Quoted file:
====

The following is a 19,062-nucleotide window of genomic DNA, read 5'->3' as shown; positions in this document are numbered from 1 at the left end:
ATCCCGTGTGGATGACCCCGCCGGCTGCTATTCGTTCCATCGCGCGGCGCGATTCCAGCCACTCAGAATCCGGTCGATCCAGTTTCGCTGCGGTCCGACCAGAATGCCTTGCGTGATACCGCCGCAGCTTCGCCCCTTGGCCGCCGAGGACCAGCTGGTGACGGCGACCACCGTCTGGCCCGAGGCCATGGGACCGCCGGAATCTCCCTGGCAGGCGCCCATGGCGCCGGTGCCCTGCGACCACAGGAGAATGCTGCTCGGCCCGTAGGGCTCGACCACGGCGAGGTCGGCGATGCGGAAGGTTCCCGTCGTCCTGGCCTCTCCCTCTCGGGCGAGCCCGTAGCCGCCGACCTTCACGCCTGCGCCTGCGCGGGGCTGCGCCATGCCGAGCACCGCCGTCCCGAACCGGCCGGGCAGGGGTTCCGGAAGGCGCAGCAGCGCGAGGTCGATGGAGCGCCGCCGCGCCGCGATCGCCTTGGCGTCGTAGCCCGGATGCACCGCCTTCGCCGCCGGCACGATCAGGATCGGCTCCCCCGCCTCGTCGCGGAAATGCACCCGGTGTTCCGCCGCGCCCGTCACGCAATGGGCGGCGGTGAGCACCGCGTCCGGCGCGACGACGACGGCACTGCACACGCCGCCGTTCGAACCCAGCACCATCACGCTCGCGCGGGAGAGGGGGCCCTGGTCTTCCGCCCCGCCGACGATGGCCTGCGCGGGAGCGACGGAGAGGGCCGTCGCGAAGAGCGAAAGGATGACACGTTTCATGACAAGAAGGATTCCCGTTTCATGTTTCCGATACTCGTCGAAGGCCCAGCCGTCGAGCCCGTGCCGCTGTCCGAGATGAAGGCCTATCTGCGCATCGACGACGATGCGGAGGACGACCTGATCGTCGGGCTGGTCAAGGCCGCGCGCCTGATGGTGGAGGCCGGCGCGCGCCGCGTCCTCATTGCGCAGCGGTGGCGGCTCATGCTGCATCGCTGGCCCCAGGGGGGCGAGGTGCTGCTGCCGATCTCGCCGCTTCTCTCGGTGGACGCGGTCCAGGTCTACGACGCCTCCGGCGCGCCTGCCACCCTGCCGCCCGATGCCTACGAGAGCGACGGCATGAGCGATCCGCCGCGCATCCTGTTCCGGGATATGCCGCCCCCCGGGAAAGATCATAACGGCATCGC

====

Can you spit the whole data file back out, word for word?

The following is a 19,062-nucleotide window of genomic DNA, read 5'->3' as shown; positions in this document are numbered from 1 at the left end:
ATCCCGTGTGGATGACCCCGCCGGCTGCTATTCGTTCCATCGCGCGGCGCGATTCCAGCCACTCAGAATCCGGTCGATCCAGTTTCGCTGCGGTCCGACCAGAATGCCTTGCGTGATACCGCCGCAGCTTCGCCCCTTGGCCGCCGAGGACCAGCTGGTGACGGCGACCACCGTCTGGCCCGAGGCCATGGGACCGCCGGAATCTCCCTGGCAGGCGCCCATGGCGCCGGTGCCCTGCGACCACAGGAGAATGCTGCTCGGCCCGTAGGGCTCGACCACGGCGAGGTCGGCGATGCGGAAGGTTCCCGTCGTCCTGGCCTCTCCCTCTCGGGCGAGCCCGTAGCCGCCGACCTTCACGCCTGCGCCTGCGCGGGGCTGCGCCATGCCGAGCACCGCCGTCCCGAACCGGCCGGGCAGGGGTTCCGGAAGGCGCAGCAGCGCGAGGTCGATGGAGCGCCGCCGCGCCGCGATCGCCTTGGCGTCGTAGCCCGGATGCACCGCCTTCGCCGCCGGCACGATCAGGATCGGCTCCCCCGCCTCGTCGCGGAAATGCACCCGGTGTTCCGCCGCGCCCGTCACGCAATGGGCGGCGGTGAGCACCGCGTCCGGCGCGACGACGACGGCACTGCACACGCCGCCGTTCGAACCCAGCACCATCACGCTCGCGCGGGAGAGGGGGCCCTGGTCTTCCGCCCCGCCGACGATGGCCTGCGCGGGAGCGACGGAGAGGGCCGTCGCGAAGAGCGAAAGGATGACACGTTTCATGACAAGAAGGATTCCCGTTTCATGTTTCCGATACTCGTCGAAGGCCCAGCCGTCGAGCCCGTGCCGCTGTCCGAGATGAAGGCCTATCTGCGCATCGACGACGATGCGGAGGACGACCTGATCGTCGGGCTGGTCAAGGCCGCGCGCCTGATGGTGGAGGCCGGCGCGCGCCGCGTCCTCATTGCGCAGCGGTGGCGGCTCATGCTGCATCGCTGGCCCCAGGGGGGCGAGGTGCTGCTGCCGATCTCGCCGCTTCTCTCGGTGGACGCGGTCCAGGTCTACGACGCCTCCGGCGCGCCTGCCACCCTGCCGCCCGATGCCTACGAGAGCGACGGCATGAGCGATCCGCCGCGCATCCTGTTCCGGGATATGCCGCCCCCCGGGAAAGATCATAACGGCATCGC